Military to help police secure roads
Plans are under way for the Kenya Defence Forces (KDF) to help the police to secure major roads leading to Nairobi and Mombasa as the government tightens security in the wake of terrorist threats.
Deployment of the KDF was authorised in a Kenya Gazette notice by Defence Cabinet Secretary Raychelle Omamo dated May 22.
Roads where the military will be present include the Nairobi-Thika and Nairobi-Mombasa highways.
Although the notice allowing the military to operate in domestic security operations cited the security situation in Mandera County — where 30 people have been killed in inter-clan violence — the list includes roads way outside the clash-torn areas.
Other roads earmarked for KDF patrols include the entire northern highway from Nairobi to Moyale via Isiolo, the Mombasa-Malindi road and the Thika-Garissa road.
These are some of the highways probably used by Al-Shabaab terrorists to enter Kenya from Somalia.
Nairobi, Mombasa, Garissa, and Wajir have also been targeted by Al-Shabaab grenade attacks, the most recent being the twin attacks on buses plying the Thika Superhighway and Gikomba market in Nairobi and the Mwembe Tayari terminus in Mombasa.
Military posting in internal security operations is not allowed unless the Cabinet Secretary for Defence issues a gazette notice.
Security forces are currently undertaking an operation codenamed Linda Usalama, targeting illegal immigrants, refugees, gangsters and people who have been recruited into terrorism.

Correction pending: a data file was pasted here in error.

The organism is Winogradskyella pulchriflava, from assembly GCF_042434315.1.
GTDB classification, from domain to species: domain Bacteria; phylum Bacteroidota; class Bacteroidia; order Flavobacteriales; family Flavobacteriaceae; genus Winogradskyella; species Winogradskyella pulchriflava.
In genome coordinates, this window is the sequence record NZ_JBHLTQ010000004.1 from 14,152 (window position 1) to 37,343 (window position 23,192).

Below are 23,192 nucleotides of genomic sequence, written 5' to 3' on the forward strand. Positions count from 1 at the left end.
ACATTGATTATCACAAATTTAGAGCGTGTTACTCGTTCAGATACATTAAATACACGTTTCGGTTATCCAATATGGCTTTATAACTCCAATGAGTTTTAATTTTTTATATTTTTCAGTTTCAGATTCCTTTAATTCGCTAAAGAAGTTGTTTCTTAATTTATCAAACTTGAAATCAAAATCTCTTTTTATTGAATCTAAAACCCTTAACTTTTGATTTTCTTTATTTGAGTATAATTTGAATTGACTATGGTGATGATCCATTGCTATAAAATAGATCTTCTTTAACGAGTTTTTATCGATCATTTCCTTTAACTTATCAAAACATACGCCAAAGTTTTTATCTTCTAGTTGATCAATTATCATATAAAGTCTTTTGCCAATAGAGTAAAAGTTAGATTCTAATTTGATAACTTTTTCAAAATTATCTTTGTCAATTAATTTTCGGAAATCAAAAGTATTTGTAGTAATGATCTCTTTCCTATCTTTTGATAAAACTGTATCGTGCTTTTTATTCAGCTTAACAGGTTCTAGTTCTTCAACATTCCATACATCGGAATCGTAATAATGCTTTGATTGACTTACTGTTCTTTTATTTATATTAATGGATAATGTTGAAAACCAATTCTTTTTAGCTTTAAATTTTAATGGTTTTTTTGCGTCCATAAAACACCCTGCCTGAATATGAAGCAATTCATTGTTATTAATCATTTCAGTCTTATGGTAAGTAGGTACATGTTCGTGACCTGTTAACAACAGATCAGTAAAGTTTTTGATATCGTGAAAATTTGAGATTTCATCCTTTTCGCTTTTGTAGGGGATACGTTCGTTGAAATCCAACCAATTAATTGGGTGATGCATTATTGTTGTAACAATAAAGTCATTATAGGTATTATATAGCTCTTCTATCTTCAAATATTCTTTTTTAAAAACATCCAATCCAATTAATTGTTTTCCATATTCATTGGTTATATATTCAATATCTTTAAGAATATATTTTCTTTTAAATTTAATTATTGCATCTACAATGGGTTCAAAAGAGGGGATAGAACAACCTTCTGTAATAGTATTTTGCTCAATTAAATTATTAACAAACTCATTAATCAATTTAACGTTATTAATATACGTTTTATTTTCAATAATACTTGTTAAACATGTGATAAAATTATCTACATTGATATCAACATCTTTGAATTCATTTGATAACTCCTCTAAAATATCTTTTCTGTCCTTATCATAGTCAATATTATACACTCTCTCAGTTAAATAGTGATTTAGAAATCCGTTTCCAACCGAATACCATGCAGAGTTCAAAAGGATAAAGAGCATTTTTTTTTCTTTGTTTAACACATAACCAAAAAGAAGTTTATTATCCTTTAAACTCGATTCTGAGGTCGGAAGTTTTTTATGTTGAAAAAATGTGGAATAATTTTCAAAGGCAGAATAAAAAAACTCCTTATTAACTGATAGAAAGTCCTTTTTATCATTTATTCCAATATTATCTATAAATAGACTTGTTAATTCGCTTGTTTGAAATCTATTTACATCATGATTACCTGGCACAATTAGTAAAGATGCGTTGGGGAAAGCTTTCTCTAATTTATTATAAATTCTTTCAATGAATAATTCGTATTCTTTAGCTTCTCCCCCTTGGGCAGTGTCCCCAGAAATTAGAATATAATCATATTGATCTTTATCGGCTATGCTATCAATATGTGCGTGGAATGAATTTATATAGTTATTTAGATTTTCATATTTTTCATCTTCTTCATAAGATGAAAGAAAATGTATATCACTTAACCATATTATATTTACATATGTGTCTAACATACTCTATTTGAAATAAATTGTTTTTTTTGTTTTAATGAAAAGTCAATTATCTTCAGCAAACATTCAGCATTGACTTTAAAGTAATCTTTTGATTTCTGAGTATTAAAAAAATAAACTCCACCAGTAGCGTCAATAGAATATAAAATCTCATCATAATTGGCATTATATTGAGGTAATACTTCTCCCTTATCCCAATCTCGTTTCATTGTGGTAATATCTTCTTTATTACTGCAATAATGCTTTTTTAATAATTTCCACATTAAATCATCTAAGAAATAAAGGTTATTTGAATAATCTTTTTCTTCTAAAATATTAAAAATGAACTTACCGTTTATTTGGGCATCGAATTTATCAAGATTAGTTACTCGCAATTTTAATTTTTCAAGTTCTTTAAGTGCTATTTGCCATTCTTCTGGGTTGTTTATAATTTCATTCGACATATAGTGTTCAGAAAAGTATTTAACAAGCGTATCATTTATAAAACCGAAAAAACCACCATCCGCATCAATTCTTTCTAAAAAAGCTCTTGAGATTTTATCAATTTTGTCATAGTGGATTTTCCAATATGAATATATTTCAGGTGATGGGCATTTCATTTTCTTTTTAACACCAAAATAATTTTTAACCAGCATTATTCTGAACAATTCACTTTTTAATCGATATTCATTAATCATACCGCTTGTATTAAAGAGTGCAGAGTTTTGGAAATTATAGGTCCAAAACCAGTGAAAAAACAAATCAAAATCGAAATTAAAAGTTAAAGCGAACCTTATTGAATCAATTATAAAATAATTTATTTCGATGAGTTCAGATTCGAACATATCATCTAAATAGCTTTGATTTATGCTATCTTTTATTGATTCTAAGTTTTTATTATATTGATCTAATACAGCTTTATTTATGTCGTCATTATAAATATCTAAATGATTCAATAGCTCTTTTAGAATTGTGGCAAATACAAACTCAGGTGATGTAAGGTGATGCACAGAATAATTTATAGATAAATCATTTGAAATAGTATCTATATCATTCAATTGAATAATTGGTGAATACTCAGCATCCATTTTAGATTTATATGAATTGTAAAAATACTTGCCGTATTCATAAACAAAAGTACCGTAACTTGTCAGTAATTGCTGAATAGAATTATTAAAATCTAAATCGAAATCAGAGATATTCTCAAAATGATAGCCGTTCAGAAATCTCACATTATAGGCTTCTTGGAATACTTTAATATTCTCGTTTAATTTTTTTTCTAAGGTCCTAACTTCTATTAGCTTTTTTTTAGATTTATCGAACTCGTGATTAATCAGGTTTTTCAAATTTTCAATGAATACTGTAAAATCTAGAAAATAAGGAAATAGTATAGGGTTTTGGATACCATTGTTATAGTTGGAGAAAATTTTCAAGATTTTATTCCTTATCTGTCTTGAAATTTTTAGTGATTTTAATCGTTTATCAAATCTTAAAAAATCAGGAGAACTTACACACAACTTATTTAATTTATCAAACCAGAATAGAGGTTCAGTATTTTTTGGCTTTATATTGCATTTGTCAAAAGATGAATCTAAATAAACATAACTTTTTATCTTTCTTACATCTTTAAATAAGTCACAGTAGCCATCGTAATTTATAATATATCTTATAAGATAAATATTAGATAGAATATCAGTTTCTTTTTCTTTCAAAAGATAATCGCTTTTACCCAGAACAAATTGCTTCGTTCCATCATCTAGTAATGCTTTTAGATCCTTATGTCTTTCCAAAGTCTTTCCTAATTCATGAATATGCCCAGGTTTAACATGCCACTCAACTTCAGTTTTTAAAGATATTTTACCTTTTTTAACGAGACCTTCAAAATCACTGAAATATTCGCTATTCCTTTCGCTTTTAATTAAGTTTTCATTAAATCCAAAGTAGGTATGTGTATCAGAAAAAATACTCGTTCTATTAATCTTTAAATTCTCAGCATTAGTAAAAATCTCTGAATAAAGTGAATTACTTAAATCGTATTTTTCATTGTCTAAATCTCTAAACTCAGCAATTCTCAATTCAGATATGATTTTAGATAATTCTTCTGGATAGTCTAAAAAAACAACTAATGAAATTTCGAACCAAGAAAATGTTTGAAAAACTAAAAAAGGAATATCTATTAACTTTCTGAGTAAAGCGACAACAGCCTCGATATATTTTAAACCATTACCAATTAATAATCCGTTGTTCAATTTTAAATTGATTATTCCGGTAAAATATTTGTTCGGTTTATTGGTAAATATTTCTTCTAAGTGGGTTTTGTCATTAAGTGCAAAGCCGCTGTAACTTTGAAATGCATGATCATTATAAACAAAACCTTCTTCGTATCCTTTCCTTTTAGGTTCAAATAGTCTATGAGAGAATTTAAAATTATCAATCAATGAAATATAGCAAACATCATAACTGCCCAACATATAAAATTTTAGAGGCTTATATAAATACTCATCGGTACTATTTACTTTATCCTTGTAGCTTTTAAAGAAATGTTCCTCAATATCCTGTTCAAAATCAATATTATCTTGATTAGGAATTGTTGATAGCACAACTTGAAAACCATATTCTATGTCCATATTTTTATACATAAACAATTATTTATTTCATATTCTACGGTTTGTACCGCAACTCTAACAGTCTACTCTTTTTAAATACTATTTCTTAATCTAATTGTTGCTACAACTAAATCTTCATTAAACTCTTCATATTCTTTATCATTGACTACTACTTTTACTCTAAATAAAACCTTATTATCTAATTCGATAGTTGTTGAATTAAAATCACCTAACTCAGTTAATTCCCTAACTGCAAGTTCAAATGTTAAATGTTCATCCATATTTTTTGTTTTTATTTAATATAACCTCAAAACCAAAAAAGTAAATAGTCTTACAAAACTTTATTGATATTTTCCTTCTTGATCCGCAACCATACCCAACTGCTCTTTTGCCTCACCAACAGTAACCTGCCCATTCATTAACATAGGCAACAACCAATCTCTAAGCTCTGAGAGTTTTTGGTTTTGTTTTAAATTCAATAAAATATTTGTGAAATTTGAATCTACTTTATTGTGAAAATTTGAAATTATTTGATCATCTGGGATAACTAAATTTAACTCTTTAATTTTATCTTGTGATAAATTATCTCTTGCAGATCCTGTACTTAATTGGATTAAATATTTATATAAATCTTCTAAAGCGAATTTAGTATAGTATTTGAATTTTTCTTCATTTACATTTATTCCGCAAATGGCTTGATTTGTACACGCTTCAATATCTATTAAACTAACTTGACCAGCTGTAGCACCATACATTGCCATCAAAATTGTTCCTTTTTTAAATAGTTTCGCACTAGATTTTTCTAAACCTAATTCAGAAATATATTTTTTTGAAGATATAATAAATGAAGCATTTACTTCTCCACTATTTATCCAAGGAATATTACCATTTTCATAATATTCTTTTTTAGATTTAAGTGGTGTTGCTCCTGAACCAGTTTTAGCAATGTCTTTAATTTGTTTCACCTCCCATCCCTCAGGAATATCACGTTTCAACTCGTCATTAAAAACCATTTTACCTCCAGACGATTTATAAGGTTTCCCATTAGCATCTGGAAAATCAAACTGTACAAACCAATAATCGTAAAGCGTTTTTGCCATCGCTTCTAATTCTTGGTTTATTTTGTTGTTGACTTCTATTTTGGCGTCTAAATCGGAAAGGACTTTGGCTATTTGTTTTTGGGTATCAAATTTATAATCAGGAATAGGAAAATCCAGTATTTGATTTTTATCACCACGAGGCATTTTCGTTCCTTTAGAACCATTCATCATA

Section 32 of the Kenya Defence Forces Act allows the minister to send soldiers to help civil authorities restore peace in any part of the country affected by insecurity, instability or unrest.
The soldiers will work closely with the police, and the Inspector General of Police David Kimaiyo will be responsible for the administration, control and overall supervision of the operation.
On Monday, KDF spokesman Willy Wesonga said that the soldiers would not be drawn from the Nairobi Metropolitan Command (NMC), which was formed in December last year.
He added that it was a special role and that they would only be assisting the police according to their needs.
Mandera has witnessed cases of armed attacks in the recent past. Though some of the attacks were linked to inter-ethnic rivalry, most of the attacks have been attributed to Al-Shabaab.
Late last month, two police officers, nine Kenya Police Reservists and two civilians were killed during a shoot-out with terrorists in the border town. Other gunmen had earlier attacked a county security convoy, which was heading for a meeting between Arabia and Omar Jilo. Their vehicles were sprayed with bullets, but there were no deaths or injuries.
Later, other gunmen attacked drivers ferrying miraa from Meru to Mandera. One of the vehicles was set on fire and the attackers escaped with three vehicles.
Police officers who pursued them were shot at, leaving two of them and nine Kenya Police reservists dead.